We use wet bags (a waterproof inner and patterned cotton outer) and wet/dry bags (a dry compartment and a waterproof compartment) for everything! They are sold by places that also sell cloth nappies as they’re great for keeping clean and dirty nappies in but they’re also fantastic for kids. I love Planetwise, really well made and durable, you can buy cheapie from Ebay but the zips tend to break. Wet bags are great for keeping clean and then wet swimmers in, to keep snacks and toys contained, any important documents like passports that you don’t want to get wet, to keep your tech in so it’s waterproof and they are much more durable and stylish than a plastic bag!
Always have plenty of snacks handy, we are travelling by road and to be honest, it seems like the only way to keep our two occupied is to feed them…pretty much constantly. Our snacks range from healthy bananas, apples, grapes and other easy to eat fruit (that doesn’t make too much mess), to nuts and raisins, to junk food; crisps, biscuits and even a rare sweet or two. Have snacks to hand, pre-prepare snack pots and dish them out, especially when driving through cities, so that you can concentrate on the driving not the kerfuffle in the back seat!
We don’t have room for big toys. Lego is fantastic, small, portable and keeps Chaos occupied for hours but the small pieces can get lost easily, so it only gets used as an inside toy. Mayhem also loves Lego, but unfortunately his idea of playing with Lego is to pull the heads off Lego men, or to destroy the intricate construction that Chaos has spent hours constructing (whoops!!). We have a small zipped bag full of toys that ‘do things’, wind up, open and close, have a function, connecting parts and aim to keep the boys occupied. We also have an old beat up suitcase full of the slightly larger toys. Not only is it a great toy box, but it also doubles up as a toy itself as the kids love to climb on it! Most importantly, we try and rotate toys, keep a few hidden so that they have ‘new’ toys to play with every couple of weeks or so. It really does surprise me how interested they are in the toys that come out of hibernation when they reappear again. Magic! Also it seems like the world is a toy, everything is fascinating and as we are in different places they have loads to explore!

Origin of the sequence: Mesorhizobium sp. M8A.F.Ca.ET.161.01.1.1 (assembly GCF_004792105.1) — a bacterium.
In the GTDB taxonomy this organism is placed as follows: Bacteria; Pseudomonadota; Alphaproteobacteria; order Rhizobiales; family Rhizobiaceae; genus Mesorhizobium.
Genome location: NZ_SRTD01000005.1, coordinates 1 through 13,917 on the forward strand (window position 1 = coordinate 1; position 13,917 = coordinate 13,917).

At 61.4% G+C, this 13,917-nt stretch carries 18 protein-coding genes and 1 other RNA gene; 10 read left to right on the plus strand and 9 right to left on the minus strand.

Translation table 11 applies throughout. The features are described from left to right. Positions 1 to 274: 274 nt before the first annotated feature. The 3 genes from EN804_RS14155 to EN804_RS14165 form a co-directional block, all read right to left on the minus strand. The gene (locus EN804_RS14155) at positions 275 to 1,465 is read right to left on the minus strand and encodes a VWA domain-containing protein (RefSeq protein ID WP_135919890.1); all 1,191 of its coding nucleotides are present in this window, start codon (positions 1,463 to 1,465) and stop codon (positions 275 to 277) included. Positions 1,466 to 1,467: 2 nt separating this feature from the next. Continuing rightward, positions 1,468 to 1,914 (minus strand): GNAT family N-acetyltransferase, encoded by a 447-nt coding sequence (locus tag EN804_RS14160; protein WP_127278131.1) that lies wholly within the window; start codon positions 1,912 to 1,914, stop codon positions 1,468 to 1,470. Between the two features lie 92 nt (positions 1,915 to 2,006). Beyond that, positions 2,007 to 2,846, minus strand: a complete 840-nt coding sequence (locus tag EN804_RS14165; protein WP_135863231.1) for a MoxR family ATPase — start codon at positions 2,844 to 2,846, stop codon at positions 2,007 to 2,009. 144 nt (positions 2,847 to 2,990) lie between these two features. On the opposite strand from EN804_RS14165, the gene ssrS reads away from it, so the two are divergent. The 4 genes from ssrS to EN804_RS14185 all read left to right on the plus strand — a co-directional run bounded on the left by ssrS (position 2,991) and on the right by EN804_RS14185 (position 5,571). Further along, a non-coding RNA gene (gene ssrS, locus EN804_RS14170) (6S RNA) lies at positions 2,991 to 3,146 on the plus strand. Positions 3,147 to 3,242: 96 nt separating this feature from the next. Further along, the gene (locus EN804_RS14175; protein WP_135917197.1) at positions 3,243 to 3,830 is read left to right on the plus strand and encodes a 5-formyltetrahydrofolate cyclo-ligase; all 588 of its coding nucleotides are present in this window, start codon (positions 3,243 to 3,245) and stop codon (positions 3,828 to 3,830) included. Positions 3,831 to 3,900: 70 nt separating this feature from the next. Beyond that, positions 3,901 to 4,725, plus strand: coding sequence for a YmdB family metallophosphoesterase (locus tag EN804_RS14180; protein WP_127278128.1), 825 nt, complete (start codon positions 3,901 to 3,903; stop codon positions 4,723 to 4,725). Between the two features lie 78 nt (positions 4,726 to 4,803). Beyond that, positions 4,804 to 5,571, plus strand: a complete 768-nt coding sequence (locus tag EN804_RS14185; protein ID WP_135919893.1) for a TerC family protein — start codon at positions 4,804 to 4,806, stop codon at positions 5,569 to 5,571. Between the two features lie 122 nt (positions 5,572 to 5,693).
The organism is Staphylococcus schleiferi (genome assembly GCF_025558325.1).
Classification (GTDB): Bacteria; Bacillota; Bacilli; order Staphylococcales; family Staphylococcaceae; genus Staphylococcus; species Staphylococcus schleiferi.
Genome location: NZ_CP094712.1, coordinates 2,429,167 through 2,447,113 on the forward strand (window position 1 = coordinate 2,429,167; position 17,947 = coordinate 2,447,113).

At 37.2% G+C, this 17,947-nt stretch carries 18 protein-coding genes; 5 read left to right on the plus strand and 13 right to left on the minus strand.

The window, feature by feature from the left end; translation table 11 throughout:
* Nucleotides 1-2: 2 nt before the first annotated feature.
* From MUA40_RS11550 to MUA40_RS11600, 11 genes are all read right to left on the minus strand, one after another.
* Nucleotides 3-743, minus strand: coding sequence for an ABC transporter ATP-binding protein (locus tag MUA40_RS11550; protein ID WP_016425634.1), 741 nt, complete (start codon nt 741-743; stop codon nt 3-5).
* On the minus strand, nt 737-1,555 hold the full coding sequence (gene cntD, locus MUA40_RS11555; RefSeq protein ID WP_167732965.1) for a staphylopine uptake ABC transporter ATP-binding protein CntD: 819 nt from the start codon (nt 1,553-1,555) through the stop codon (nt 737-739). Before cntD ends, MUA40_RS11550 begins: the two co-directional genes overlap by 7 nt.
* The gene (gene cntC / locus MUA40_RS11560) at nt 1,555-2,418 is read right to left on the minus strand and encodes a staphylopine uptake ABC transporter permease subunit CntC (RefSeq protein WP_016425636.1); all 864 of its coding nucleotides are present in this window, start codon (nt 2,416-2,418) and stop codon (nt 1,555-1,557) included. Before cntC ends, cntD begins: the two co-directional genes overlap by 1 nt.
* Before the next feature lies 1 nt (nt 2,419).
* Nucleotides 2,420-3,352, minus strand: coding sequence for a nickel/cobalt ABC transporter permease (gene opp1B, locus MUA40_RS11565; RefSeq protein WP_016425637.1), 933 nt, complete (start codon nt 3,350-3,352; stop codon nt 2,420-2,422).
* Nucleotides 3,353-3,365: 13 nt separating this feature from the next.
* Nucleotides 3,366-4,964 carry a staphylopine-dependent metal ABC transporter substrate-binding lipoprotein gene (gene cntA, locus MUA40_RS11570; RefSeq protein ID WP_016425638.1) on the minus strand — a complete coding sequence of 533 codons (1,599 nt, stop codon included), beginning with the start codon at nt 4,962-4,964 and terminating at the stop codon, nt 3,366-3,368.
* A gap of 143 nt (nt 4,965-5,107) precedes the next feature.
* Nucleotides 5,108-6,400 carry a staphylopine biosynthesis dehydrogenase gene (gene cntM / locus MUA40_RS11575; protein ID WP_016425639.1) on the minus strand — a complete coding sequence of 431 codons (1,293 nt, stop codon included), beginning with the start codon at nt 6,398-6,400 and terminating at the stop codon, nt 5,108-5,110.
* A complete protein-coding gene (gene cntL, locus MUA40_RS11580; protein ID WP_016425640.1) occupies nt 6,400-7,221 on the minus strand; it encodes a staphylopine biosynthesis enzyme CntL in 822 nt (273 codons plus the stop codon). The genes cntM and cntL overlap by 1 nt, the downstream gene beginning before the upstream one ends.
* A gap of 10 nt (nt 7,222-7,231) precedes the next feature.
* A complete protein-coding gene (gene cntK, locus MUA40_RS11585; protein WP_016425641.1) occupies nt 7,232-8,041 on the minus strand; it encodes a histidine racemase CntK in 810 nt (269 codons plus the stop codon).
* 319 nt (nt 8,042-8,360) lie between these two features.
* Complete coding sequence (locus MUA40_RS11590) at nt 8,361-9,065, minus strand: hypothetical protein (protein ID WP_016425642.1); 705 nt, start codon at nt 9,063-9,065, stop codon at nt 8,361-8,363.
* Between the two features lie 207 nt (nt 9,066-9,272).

We download kid friendly films and series when connected to wifi as a treat for Chaos. He’s dropped his nap now,so when Mayhem is sleeping and we are in, he gets to watch something on the laptop and has some quiet time. Watching a film or cartoon in the car is also the BEST way to distract Chaos, he is mesmerised!
Mobile phones also come in handy as distraction for Chaos the threenager. He loves the free Lego apps and anything nursery rhyme related. Mayhem can take our leave the phone or the laptop but sometimes joins in…It’s not a daily occurrence and a treat to have screen time…a great distraction and source of bribery,especially whilst waiting for food in restaurants!
We carry the kids, so that we can literally take them anywhere with us. We love hiking and walking and keeping the kids close so babywearing is a must for us! Chaos used to a have a pram in the UK but we left it in storage, no room to take it with us and we figured that prams just aren’t as versatile as carriers. Mayhem has never been in a pram (except to play in it whilst it wasnt moving of course), as he is a total and utter velcro baby; demands to be breastfed everywhere and and would not be put down! Mayhem has a Boba carrier, Chaos at 16kg and 3.5 years old still fits into his well worn and very well used Ergo carrier.